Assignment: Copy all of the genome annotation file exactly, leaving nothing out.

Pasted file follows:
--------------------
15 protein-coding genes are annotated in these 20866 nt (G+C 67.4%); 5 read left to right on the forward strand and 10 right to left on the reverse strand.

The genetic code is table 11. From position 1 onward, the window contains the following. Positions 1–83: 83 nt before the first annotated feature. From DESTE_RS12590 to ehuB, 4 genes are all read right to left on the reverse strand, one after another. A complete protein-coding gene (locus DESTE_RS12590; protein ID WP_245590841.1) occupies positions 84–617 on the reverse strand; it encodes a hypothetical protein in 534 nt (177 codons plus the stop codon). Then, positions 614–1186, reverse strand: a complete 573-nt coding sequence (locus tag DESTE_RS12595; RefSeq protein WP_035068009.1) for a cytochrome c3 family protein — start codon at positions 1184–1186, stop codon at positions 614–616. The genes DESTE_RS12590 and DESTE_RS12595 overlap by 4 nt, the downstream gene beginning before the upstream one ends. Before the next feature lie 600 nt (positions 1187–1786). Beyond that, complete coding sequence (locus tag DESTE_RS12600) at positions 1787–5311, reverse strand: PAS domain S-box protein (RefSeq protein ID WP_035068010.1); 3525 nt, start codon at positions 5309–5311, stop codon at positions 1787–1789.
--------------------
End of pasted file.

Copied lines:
15 protein-coding genes are annotated in these 20866 nt (G+C 67.4%); 5 read left to right on the forward strand and 10 right to left on the reverse strand.

The genetic code is table 11. From position 1 onward, the window contains the following. Positions 1–83: 83 nt before the first annotated feature. From DESTE_RS12590 to ehuB, 4 genes are all read right to left on the reverse strand, one after another. A complete protein-coding gene (locus DESTE_RS12590; protein ID WP_245590841.1) occupies positions 84–617 on the reverse strand; it encodes a hypothetical protein in 534 nt (177 codons plus the stop codon). Then, positions 614–1186, reverse strand: a complete 573-nt coding sequence (locus tag DESTE_RS12595; RefSeq protein WP_035068009.1) for a cytochrome c3 family protein — start codon at positions 1184–1186, stop codon at positions 614–616. The genes DESTE_RS12590 and DESTE_RS12595 overlap by 4 nt, the downstream gene beginning before the upstream one ends. Before the next feature lie 600 nt (positions 1187–1786). Beyond that, complete coding sequence (locus tag DESTE_RS12600) at positions 1787–5311, reverse strand: PAS domain S-box protein (RefSeq protein ID WP_035068010.1); 3525 nt, start codon at positions 5309–5311, stop codon at positions 1787–1789.